October 15 will mark the end of arguably the best family-racetrack combos in NASCAR history as Dale Earnhardt, Jr. is set to make his final Monster Energy NASCAR Cup Series start at Talladega Superspeedway.
Sunday will be the end of an illustrious chapter for Talladega Superspeedway as fan favorite and six-time winner Dale Earnhardt, Jr. will start his engine for the last time at the unpredictable 2.66-mile superspeedway. Perhaps his last great opportunity to win in the Monster Energy NASCAR Cup Series and give JR Nation something to celebrate that goes beyond cheering and hollering. There’s a lot of headlines and this one is its headline instead of the playoff battle.
Throughout the season, they’ve been tired of critics and Dale Jr.’s detractors saying, “he hasn’t won in two years,” “he should not be racing anymore,” “overrated,” etc., and I’m sure Dale Jr. has been annoyed of hearing his struggles.
Me and everyone else watching will keep an eye on every move he makes on the track and see if Oct. 15 will be another amazing chapter to the Earnhardt legacy. That’s what I’ll be focusing on, not so much about his subpar final season.
Outside of Daytona, Talladega has also been Earnhardt’s playground. They’ve won a combined 21 races with his dad leading the way with 14 wins, 10 of which were in NASCAR’s premiere division. Earnhardt’s first win was with Bud Moore July 31, 1983 via a last-lap-pass over Darrell Waltrip, his last of his three wins with the Hall of Fame car owner.
The following year, Earnhardt put Richard Childress Racing on the map after his incredible duel with Terry Labonte where he utilized the draft and passed the eventual series champion on the outside with a lap remaining for his 10th career win.
From there, the rest was history as he and Childress would win six championships the pair won eight more times at Talladega including a photo finish with Ernie Irvan July 25, 1993 which had it all, emotion, action, drama and excitement.
Above all, the site of his 76th and final victory Oct. 15, 2000 (the same day Sunday’s race will take place) where he came from 17th to first in four laps. Earnhardt’s magical moments at Talladega is what made him NASCAR’s all-time great driver.
Earnhardt’s other four wins were in the Busch Series (1993) and IROC (1990, 1995 and 1999). His last of his non-Cup wins has been forgotten, but it was clutch as was his entire 1999 IROC campaign. Earnhardt passed his long-time friend and rival Rusty Wallace at the tri-oval on the white flag and went 2 for 2.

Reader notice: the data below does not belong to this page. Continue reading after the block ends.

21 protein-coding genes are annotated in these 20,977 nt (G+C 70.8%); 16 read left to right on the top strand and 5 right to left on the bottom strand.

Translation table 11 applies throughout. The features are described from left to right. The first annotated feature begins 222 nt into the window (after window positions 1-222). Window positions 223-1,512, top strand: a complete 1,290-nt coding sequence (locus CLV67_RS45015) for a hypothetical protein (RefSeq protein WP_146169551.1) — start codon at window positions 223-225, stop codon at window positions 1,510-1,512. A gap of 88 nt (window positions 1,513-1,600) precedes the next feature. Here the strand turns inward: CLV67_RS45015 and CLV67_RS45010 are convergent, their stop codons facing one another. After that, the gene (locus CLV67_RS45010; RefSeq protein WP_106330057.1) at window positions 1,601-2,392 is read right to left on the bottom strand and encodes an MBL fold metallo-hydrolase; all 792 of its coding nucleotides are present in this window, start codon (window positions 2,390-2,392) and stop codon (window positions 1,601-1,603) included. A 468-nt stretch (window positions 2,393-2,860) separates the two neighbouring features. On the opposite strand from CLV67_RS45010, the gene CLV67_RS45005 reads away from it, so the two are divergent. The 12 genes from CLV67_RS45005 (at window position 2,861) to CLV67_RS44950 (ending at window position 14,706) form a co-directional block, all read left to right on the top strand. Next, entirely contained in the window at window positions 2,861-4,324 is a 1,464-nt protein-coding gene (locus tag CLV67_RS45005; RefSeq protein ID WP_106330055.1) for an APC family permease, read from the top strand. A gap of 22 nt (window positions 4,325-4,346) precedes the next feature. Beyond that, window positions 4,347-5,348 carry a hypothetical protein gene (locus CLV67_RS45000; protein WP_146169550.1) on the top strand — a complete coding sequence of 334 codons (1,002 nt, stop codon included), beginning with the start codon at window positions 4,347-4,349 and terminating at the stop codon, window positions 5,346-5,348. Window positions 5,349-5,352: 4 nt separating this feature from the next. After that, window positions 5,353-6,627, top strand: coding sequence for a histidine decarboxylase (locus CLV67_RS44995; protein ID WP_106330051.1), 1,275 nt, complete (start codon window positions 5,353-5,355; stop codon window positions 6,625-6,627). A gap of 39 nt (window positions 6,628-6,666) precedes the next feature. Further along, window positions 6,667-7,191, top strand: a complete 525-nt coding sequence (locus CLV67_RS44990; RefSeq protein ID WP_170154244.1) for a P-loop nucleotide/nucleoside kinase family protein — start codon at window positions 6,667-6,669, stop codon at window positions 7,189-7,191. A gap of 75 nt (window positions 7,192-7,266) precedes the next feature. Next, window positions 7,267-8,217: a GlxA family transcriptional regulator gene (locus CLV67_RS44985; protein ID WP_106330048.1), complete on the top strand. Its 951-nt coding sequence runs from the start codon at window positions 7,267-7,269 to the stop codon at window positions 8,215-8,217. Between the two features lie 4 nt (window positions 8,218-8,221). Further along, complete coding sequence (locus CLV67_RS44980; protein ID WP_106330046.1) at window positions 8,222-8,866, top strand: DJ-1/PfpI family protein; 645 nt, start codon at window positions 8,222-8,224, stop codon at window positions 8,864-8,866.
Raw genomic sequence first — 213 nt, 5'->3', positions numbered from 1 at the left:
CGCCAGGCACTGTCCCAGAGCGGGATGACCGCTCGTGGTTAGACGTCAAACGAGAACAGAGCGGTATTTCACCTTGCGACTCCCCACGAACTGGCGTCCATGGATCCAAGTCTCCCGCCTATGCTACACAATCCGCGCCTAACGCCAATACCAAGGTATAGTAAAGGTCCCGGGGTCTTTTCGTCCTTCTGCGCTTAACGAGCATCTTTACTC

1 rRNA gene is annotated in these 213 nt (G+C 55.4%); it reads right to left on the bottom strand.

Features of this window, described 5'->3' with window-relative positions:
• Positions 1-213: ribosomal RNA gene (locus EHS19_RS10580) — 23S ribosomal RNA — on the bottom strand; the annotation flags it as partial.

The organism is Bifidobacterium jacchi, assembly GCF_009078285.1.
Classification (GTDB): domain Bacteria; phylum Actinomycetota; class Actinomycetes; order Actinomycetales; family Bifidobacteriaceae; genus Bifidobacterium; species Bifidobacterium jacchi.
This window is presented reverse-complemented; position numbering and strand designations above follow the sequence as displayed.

At any given time, fans should never count an Earnhardt out when it matters most and Dale Jr. carried the torch after capturing a million dollars and his first Talladega win Oct. 21, 2001.
Much like his dad’s first win at Talladega, Dale Jr. took the lead on the final lap from Terry’s brother Bobby and escaped the chaotic big one which saw Bobby flip upside down. His EA Sports 500 victory was the start of his amazing streak of four straight wins.
Out of his four-peat wins, his last one stands out. I loved that race when I was younger and years later, I’m amazed how the No. 8 Budweiser Chevrolet overcame adversity where aerodynamics was key back then.
After starting at the rear of the field due to an engine change, Dale Jr. damaged his front bumper in the 27-car pileup on lap 4. His Bud crew worked on his car all day from added sheet metals to tons of black tape, they never gave up. When the dust settled, he took the lead with five laps to go from Jimmie Johnson and Matt Kenseth and surpassed Buddy Baker for most consecutive wins at Talladega.
Dale Jr. was the man to beat and anyone that gets in his way from winning, fans tuned out, a shower of boos will occur and debris will be thrown at a driver’s car. Ask Jeff Gordon, he’s had that happened twice in both spring 2004 and 2007. Call them crazy and arrogant, but they’ll go far and between to voice their opinions at their enemies.
Dale Jr. would win two more times in Cup, but it was almost an 11-year span between those triumphs. By 2015, Dale Jr. has been driving for Hendrick Motorsports since 2008 and the high expectations critics had hoped for him was gone.
But on that sunny May 3rd afternoon, a little of the nostalgia came back as the powerful “Amelia” led a race-high 67 laps including the last 27 to win for Dale Jr.’s sixth Cup win.
It was a reminder that he wasn’t a flash in the pan and proved he still rules the circuit. Nobody had a stronger car that day and to date, the last time Chevrolet went to victory lane at Talladega. Dale Jr. later won at Daytona two months later and was Chevy’s last win there as Ford—notably Team Penske—has been the best manufacturer at the restrictor plate tracks by performance and luck.
Ford’s dominance could be at risk Sunday and Dale Jr. is no doubt the guy who can dethrone them and bring Chevy back to the promise land on the same day his dad won his last Cup victory 17 years ago. Imagine if it does happen, I don’t think the circuit can withstand a thunderous roar from JR Nation. “Beast Quake” was one thing, but I think that moment may be louder than anything you’d hear in sports.
It’ll be the most iconic moment in recent NASCAR history, much like when he won the 2001 Pepsi 400 at Daytona and his two Daytona 500 victories (2004 and 2014). They’ll party for days and who can blame them, it’s been awhile since the words “Dale Jr. goes to victory lane” was shouted and there’s no place bigger than Talladega to have that event unfold.
For now, that’s just mine and others vision. One thing is certain, if an Earnhardt arrives to the race track, expect them to be heavy pre-race favorites. It continues to be this way today and Sunday will be evident as everyone knows Dale Jr. will be motivated for another win at Talladega and only the wild nature of the circuit will dictate his outcome.